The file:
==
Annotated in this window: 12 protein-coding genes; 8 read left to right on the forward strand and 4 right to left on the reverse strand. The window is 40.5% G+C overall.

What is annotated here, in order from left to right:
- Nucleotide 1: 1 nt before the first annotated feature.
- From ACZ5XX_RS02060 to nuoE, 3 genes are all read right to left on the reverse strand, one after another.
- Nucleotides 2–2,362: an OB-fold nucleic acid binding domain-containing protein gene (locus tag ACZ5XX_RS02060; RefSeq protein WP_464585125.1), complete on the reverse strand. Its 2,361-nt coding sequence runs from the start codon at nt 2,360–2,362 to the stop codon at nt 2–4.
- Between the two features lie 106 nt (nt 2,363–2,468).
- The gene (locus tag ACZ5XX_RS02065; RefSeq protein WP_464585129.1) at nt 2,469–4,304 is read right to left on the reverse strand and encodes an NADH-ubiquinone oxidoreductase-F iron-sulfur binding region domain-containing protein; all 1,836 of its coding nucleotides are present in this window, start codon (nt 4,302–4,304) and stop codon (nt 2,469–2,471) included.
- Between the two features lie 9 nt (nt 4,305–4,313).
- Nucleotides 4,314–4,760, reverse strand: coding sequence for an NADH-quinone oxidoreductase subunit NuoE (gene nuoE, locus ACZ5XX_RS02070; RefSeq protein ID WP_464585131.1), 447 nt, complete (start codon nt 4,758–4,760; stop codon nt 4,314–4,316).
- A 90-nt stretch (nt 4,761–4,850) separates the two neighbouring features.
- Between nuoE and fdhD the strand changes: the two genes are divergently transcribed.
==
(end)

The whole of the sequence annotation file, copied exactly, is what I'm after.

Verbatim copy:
Annotated in this window: 12 protein-coding genes; 8 read left to right on the forward strand and 4 right to left on the reverse strand. The window is 40.5% G+C overall.

What is annotated here, in order from left to right:
- Nucleotide 1: 1 nt before the first annotated feature.
- From ACZ5XX_RS02060 to nuoE, 3 genes are all read right to left on the reverse strand, one after another.
- Nucleotides 2–2,362: an OB-fold nucleic acid binding domain-containing protein gene (locus tag ACZ5XX_RS02060; RefSeq protein WP_464585125.1), complete on the reverse strand. Its 2,361-nt coding sequence runs from the start codon at nt 2,360–2,362 to the stop codon at nt 2–4.
- Between the two features lie 106 nt (nt 2,363–2,468).
- The gene (locus tag ACZ5XX_RS02065; RefSeq protein WP_464585129.1) at nt 2,469–4,304 is read right to left on the reverse strand and encodes an NADH-ubiquinone oxidoreductase-F iron-sulfur binding region domain-containing protein; all 1,836 of its coding nucleotides are present in this window, start codon (nt 4,302–4,304) and stop codon (nt 2,469–2,471) included.
- Between the two features lie 9 nt (nt 4,305–4,313).
- Nucleotides 4,314–4,760, reverse strand: coding sequence for an NADH-quinone oxidoreductase subunit NuoE (gene nuoE, locus ACZ5XX_RS02070; RefSeq protein ID WP_464585131.1), 447 nt, complete (start codon nt 4,758–4,760; stop codon nt 4,314–4,316).
- A 90-nt stretch (nt 4,761–4,850) separates the two neighbouring features.
- Between nuoE and fdhD the strand changes: the two genes are divergently transcribed.